How Josh Warrington overcame his mental challenges following shock defeat to Mauricio Lara

Josh Warrington felt so low following his shock defeat to Mauricio Lara that his mental recovery became just as difficult as his physical one.

Josh Warrington in training at Leeds Beckett University ahead of rematch with Mauricio Lara. Picture: Mark Robinson Matchroom Boxing.
Josh Warrington in training at Leeds Beckett University ahead of rematch with Mauricio Lara. Picture: Mark Robinson Matchroom Boxing.

The Leeds Warrior sustained a fractured jaw along with a perforated eardrum and damage to his shoulder as he was beaten by the hard-hitting Mexican in one of the biggest upsets in British boxing history in February.

He also had an operation on his elbow following his first professional loss and admitted the extent of his physical injuries kept his mind off the impact of the defeat.

Warrington had vacated his IBF featherweight title prior to facing Lara as he eyed a shot at the WBA belt against Can Xu. It was when he was driving home after attending the heavyweight clash between Joseph Parker and Derek Chisora in May that it all hit home.

“Time’s a healer. If you’ve got a worldie of a girl and she leaves you, you’re devastated and you think your world has come crashing down,” said Warrington, who seems like a man refocused ahead of Saturday’s rematch with Lara at Headingley.

“But eventually, you go out and find another girl and she’s the love of your life. For the first six or seven weeks, I was dealing with injuries and that covered up all the thoughts of losing.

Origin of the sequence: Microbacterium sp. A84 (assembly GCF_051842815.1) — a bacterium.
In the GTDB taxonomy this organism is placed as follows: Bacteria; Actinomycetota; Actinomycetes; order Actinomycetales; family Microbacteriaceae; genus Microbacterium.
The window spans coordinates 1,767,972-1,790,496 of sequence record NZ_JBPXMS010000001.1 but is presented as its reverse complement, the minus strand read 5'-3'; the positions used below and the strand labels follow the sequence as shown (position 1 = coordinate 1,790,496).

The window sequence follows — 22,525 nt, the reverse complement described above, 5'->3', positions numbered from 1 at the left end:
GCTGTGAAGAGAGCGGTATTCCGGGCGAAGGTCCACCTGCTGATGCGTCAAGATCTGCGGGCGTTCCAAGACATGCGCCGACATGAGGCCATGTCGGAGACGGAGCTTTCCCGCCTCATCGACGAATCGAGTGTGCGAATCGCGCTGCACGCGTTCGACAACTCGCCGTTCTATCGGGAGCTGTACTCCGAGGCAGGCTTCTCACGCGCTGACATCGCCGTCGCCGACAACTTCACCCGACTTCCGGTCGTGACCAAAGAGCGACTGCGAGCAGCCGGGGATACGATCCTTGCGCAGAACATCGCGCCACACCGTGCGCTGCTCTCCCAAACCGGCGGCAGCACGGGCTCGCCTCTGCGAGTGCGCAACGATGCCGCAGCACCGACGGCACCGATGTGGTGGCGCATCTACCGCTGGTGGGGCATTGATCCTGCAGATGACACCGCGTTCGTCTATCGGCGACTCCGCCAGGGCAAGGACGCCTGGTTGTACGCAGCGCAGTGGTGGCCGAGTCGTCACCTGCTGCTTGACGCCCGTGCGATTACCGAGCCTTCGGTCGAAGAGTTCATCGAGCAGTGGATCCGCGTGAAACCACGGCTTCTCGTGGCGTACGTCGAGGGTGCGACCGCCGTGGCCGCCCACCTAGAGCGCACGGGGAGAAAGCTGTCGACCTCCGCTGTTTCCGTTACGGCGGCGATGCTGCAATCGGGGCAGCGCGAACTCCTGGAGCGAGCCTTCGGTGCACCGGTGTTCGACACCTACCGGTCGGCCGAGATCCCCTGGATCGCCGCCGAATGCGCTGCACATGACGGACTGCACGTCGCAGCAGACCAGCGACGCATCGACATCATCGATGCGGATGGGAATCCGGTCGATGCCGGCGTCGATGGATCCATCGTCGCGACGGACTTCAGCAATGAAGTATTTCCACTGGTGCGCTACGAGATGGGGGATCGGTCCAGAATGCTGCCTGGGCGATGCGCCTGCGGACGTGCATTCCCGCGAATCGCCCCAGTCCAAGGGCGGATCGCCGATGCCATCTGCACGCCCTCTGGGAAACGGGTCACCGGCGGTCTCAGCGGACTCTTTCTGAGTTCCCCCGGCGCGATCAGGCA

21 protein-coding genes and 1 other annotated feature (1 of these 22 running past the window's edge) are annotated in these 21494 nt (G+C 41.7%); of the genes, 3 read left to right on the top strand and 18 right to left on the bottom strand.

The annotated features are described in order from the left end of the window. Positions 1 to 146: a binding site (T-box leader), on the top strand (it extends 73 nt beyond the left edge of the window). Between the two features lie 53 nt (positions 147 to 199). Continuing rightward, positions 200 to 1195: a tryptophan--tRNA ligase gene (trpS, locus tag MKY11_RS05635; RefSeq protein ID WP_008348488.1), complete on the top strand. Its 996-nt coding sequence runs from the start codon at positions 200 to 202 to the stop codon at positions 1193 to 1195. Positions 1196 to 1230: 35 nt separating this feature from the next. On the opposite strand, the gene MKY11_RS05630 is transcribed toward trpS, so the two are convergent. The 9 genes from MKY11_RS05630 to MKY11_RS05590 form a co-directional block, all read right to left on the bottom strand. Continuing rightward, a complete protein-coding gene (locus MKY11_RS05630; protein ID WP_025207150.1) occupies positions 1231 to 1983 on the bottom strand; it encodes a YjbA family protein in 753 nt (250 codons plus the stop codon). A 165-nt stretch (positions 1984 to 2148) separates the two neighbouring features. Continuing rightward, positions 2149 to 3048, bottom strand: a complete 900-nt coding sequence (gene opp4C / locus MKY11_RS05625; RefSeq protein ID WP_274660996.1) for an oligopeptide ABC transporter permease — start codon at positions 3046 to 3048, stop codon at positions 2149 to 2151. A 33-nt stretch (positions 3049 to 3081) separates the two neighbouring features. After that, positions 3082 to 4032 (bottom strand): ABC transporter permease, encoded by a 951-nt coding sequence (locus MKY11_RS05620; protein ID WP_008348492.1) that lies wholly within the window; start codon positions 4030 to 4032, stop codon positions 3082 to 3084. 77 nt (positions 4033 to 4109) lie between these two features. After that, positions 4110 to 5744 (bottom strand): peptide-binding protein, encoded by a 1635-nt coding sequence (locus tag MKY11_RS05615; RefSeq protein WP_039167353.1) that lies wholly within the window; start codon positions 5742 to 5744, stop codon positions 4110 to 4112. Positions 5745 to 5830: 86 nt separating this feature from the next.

“I had a fractured jaw, I had to have an operation on my elbow, I had a damaged shoulder, my ear was perforated.

“I didn’t really leave the house because I was kind of embarrassed and I didn’t want to bump into folk and them asking me ‘what happened Josh?’.

Josh Warrington is consoled by Mauricio Lara after their featherweight contest in February. Picture: Dave Thompson Matchroom Boxing.

“For six weeks, I was recovering. Then, when I went to the Parker-Chisora fight, that’s when it hit home because that should have been my night, that should have been my re-organised fight with Can Xu.

“I was driving back from Manchester that night on the M62 and I broke down after that, it’s probably the lowest I’ve ever been. For about two weeks I was just moping around the house; I couldn’t be bothered about anything.

“The garden was piled up with dog poo and I couldn’t be bothered going out and dealing with that.

“It got to a stage where I thought I could do something about it or just keep moping about, so I dusted myself off and got back in the gym when I could.

Josh Warrington has been wringing out every last ounce of physical and mental effort during training at Leeds Beckett University ahead of his rematch with Mauricio Lara. Picture: Mark Robinson Matchroom Boxing.

“I thought I’m not the only fighter in boxing who’s lost and that’s where my mindset and motivation changed.”

Thoughts of quitting for good never crossed Warrington’s mind, however.

Victory on Saturday should propel him back into title contention and an emphatic win would certainly put the rest of the featherweight division back on notice.

He continued: “When I was having that down time I was just feeling sorry for myself. It was not the case of ‘I’m never going to go back to the gym’. I think I was dwelling on what should have happened pre-pandemic.

“I’d got off three fantastic fights and we were looking at Headingley for Can Xu. The plan was Can Xu, Gary Russell, and I was probably feeling sorry for myself with everything.

“I don’t think I thought ‘I’m going to hang them up’ but I think it was just me putting off the thought of getting going again. I wanted to make sure I had enough energy, motivation to do that. I never thought about hanging them up.”